In stories by four noted authors, this year’s edition of Hanukkah Lights showcases some of the program’s most touching and insightful moments: Two teenagers find the formula to bridge a bitter family divide; the life of a cynical young reporter is changed by a single mysterious encounter; a reluctant grade-school student stands up for his heritage, and is wounded in the line of duty; and a despairing mom reconnects with her distant yet devoted daughter. Susan Stamberg and Murray Horwitz bring these generation-spanning tales to life.
‘The Latke Maven’ By Gerald Shapiro
In the Kansas City, Mo., of 1959, an intrepid fourth-grader weaves unlikely tales of Judaism for his gentile classmates until a boast about Hanukkah finds him cooking up a small miracle all his own. Shapiro is the author of story collections and novellas, including From Hunger, Little Men and Bad Jews and Other Stories.
‘Cambridge 1975’ By Joan Leegant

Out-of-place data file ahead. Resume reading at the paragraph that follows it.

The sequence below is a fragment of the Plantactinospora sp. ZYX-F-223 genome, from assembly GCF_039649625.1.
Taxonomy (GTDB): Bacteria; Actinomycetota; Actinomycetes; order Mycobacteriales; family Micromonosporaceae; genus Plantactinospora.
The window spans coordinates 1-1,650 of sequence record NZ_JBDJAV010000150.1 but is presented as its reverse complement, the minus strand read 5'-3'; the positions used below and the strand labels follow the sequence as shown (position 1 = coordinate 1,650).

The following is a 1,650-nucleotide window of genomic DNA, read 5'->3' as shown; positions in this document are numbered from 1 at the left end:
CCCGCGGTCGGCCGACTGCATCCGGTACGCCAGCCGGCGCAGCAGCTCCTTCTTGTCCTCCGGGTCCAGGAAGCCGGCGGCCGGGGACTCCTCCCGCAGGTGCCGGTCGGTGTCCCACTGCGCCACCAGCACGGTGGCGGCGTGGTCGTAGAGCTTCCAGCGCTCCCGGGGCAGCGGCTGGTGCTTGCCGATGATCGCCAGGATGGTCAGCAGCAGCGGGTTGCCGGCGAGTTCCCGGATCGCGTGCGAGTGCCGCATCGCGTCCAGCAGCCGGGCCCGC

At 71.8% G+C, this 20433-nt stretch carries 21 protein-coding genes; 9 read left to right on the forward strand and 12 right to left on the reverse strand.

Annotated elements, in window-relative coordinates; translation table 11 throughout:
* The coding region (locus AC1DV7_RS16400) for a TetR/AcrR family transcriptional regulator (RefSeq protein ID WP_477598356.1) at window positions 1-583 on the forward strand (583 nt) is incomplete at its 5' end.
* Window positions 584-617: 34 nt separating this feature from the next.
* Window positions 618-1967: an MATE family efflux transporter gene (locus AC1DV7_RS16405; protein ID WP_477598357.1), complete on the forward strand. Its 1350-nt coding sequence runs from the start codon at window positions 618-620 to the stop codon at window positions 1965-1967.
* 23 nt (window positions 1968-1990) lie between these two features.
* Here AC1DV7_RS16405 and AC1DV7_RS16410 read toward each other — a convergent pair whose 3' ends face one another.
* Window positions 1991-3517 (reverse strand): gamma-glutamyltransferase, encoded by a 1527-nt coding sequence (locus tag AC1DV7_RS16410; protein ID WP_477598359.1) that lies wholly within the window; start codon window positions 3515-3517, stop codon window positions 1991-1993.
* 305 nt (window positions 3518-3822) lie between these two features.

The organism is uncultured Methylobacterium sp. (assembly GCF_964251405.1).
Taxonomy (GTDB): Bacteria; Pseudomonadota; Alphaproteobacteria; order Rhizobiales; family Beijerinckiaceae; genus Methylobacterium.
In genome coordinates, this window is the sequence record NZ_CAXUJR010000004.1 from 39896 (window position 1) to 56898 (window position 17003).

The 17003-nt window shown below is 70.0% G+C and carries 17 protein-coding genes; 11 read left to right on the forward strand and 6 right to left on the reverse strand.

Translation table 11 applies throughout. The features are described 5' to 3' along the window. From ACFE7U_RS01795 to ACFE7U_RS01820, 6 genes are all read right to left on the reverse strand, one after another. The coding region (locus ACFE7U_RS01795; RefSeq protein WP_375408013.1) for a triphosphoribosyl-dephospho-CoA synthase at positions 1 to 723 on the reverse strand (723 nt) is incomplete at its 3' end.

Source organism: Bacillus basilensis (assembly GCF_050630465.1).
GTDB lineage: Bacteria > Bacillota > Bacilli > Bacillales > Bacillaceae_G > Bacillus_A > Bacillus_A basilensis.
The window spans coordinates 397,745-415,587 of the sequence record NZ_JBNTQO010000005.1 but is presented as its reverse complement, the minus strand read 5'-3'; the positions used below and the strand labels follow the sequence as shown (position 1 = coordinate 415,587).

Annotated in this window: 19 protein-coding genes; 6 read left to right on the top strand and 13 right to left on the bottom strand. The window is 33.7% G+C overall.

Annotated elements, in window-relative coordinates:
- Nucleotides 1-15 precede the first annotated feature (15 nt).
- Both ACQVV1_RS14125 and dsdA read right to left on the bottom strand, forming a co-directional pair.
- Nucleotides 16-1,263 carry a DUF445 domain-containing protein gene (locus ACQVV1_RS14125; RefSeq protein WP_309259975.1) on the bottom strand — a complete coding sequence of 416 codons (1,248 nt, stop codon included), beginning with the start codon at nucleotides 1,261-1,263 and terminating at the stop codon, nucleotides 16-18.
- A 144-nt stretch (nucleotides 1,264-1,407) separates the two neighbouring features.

A cynical young reporter attending a Hanukkah season meeting of angry rabbis’ daughters finds new clarity after a mysterious encounter brings her face to face with overlooked traditions. Leegant’s story collection An Hour in Paradise won the Edward Lewis Wallant Award for Jewish Fiction and was a finalist for the 2004 National Jewish Book Award.
‘Geek Week’ By Rebecca O’Connell
At a high school science camp, Kevin recognizes someone he knows should be part of his life but whom he has never met, and sets out to make things right. O’Connell is also the author of Penina Levine Is a Potato Pancake and Penina Levine Is a Hard-Boiled Egg. She lives in Pittsburgh.
‘Rededication’ By Danit Brown
A devoted but weary mother finds new hope in a rebellious daughter’s love. Brown is also the author of Ask for a Convertible, a Washington Postbest book of 2008 and winner of a 2009 American Book Award. She lives in Michigan with her family.